I'm probably missing some fine print somewhere, but exactly where does it say that independent artists/labels, the ones who aren't part of the RIAA, have to agree to make Webcasters pay royalties for playing their stuff. Sure it sucks that Webcasters will now have to pay a steep price to broadcast entrenched media, but why do we need to hear stuff released on the major labels and larger independent labels on every Internet radio station in existence (not to mention the homogenized offline AM/FM establishment)?
What Webcasters should have been doing (and should still be doing) is partnering with indie labels and artists that haven't joined the establishment, in an effort to work truly unheard bands into their lineups, in anticipation of what was sure to be an unfavorable ruling no matter what the Library of Congress decided the bottom line was. This would have secured their futures, minus RIAA represented labels, by making unknown acts already seem familiar to listeners. As someone in the process of launching a record label, I'd jump at the chance to get any radio station to play stuff I'm putting out.
The biggest wrong being done in the ruling is forcing broadcasters to pay back royalties on what was previously uncharted territory. Had any of the broadcasters maintained even the slightest inkling that one day they'd have to pay for what had been primarily a hobby, for historical broadcasts, we would have never seen a single Web station emerge in the first place. The LOC and RIAA should be chalking history up to experience and moving forward with pricing for the future, at whatever price they choose to set. If that prices stations current playlists out of existence, so what? Without the potential of a six-figure bill for play that happened ages ago, none of the Webcasters are any worse for wear, they all start at ground zero on a level playing field with the opportunity to give the RIAA the big fuck you they deserve. I'd be willing to bet that any Webcaster who started incorporating unknown artists, with sounds similar to whatever the station's format happens to be, would survive just fine. The International Webcasting Association could even stand by its willingness to pay a 3% royalty by signing contracts with any record label/independent artist willing to accept that condition. Unknown artists and labels aren't stupid; they know how hard it is to get heard in the first place. Sidestepping the RIAA stranglehold altogether would be a nice coup, facilitating a great step in bringing it closer to the end it deserves.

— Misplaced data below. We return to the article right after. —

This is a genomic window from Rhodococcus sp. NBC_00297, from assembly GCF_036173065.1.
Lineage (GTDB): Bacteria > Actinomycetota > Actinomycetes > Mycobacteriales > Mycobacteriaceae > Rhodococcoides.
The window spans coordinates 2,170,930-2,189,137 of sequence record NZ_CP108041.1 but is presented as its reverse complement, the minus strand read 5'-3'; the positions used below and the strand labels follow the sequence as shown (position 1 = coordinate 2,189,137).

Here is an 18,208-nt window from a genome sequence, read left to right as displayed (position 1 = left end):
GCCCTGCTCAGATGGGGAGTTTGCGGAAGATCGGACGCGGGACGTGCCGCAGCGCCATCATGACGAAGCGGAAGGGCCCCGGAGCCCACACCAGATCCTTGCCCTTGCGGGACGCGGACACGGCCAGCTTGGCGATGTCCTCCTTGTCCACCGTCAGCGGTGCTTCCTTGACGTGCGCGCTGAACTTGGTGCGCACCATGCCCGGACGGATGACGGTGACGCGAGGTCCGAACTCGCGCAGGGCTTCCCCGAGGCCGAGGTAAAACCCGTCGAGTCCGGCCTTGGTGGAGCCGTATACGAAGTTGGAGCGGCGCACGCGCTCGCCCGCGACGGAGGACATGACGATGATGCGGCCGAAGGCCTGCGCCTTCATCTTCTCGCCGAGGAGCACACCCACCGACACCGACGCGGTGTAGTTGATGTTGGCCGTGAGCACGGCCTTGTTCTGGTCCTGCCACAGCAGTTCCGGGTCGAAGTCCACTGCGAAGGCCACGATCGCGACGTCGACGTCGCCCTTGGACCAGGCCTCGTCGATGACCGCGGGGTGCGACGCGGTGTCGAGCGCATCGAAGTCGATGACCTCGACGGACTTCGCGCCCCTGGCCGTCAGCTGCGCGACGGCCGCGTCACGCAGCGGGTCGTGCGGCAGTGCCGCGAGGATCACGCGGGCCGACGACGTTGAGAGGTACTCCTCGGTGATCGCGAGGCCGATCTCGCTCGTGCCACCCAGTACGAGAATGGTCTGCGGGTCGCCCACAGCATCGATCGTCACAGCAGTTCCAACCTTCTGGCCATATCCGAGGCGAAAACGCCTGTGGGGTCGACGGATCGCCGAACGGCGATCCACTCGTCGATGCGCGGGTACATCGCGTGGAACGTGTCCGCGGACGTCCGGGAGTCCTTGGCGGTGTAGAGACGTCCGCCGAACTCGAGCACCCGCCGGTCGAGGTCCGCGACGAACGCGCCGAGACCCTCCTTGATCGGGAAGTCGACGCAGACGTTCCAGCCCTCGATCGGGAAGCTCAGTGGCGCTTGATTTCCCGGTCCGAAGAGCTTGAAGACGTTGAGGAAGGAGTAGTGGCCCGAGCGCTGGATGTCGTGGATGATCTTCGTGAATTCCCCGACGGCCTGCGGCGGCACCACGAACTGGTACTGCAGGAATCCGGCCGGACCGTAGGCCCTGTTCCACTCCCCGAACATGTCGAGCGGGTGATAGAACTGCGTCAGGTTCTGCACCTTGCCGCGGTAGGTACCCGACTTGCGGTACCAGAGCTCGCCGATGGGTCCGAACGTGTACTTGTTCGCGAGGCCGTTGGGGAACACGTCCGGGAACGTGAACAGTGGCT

So now, argue the quality of the stations will suffer. I don't think so! For every band with a record deal, there are probably five more that sound just as good, but no one needed to bet on them, because the label already had a band with that particular sound. You might even get Web visionaries like Chuck D and Prince behind such a concept, if the terms were effectively flushed out. Of course, as I said, I'm sure there's fine print somewhere forbidding anyone to cross the line, so we're probably just doomed to no Web radio until someone sees the light and recognizes collecting any percent of zero is still zero.